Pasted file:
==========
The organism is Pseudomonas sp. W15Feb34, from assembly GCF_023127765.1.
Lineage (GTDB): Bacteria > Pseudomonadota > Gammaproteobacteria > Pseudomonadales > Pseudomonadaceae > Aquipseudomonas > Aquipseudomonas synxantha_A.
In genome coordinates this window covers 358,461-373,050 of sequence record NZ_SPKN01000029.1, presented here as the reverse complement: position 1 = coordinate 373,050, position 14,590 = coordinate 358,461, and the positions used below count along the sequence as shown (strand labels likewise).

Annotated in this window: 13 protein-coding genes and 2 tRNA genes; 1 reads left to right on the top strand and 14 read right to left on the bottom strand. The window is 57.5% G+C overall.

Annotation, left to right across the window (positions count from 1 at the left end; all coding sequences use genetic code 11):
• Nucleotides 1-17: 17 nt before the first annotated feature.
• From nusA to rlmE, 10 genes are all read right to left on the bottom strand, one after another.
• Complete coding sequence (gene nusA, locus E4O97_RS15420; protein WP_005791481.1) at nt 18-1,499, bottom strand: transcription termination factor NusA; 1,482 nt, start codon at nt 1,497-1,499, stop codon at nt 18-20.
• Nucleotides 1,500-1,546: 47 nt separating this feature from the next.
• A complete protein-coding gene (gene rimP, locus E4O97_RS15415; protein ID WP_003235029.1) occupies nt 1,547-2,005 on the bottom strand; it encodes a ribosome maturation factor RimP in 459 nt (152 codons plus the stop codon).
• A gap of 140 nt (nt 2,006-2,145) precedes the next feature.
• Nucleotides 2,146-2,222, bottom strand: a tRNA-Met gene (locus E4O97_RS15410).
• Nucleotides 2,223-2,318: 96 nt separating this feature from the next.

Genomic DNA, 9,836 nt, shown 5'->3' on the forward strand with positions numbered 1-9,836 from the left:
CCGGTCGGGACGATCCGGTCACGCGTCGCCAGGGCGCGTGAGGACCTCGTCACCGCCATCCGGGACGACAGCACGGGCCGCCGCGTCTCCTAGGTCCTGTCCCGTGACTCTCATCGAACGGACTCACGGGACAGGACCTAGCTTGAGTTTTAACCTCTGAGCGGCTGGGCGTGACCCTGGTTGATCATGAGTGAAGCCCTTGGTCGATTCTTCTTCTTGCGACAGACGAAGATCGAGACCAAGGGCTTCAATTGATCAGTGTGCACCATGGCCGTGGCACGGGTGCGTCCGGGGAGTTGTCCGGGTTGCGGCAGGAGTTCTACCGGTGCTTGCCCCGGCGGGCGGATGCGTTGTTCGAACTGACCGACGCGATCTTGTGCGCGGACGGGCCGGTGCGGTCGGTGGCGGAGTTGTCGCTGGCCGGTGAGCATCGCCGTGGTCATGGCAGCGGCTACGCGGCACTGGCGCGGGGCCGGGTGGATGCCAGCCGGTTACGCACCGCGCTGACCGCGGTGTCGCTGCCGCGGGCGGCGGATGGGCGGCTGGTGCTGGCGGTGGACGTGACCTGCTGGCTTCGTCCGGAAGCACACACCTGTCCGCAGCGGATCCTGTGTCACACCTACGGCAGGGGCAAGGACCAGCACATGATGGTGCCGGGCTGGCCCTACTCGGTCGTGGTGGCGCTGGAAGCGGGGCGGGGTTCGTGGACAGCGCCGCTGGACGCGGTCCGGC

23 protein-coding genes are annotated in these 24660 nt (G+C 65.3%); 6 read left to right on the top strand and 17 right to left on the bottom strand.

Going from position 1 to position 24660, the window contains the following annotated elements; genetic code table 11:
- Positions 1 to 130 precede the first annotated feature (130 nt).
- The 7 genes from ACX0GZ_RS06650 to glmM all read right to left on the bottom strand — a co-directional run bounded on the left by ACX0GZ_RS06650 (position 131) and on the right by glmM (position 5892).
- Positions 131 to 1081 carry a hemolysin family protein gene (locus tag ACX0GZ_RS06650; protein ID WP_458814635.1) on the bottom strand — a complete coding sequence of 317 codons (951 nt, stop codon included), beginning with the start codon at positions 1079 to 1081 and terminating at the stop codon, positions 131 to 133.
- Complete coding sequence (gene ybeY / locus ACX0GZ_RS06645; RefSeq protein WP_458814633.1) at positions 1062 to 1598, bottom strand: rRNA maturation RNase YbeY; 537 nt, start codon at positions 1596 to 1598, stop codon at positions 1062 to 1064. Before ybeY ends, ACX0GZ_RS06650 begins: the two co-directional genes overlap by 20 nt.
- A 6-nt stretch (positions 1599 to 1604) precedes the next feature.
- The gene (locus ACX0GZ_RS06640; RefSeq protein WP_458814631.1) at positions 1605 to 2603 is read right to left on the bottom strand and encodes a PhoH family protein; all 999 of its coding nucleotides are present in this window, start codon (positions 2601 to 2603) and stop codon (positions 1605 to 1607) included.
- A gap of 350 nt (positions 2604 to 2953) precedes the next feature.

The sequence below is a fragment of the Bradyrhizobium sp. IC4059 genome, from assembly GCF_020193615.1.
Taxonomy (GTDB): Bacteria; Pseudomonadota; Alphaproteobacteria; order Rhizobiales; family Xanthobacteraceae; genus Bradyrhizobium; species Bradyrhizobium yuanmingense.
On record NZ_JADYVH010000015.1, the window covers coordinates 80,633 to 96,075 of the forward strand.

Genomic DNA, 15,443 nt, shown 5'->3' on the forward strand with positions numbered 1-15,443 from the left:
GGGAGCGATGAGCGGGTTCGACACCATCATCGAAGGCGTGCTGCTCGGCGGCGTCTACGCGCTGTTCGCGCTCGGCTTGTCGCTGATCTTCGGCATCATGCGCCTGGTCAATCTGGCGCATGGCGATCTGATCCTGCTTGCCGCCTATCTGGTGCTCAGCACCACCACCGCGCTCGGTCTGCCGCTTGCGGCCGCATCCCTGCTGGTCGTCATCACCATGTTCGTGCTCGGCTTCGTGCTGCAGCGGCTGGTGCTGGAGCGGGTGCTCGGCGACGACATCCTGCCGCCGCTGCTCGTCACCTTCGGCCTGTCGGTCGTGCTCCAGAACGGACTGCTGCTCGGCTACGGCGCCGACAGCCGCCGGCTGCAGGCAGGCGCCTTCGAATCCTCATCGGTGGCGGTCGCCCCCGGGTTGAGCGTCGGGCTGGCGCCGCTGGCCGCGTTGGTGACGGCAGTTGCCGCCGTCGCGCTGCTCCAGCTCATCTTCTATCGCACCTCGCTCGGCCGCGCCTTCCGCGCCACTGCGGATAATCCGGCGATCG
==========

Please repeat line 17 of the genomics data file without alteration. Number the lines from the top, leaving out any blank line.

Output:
Going from position 1 to position 24660, the window contains the following annotated elements; genetic code table 11: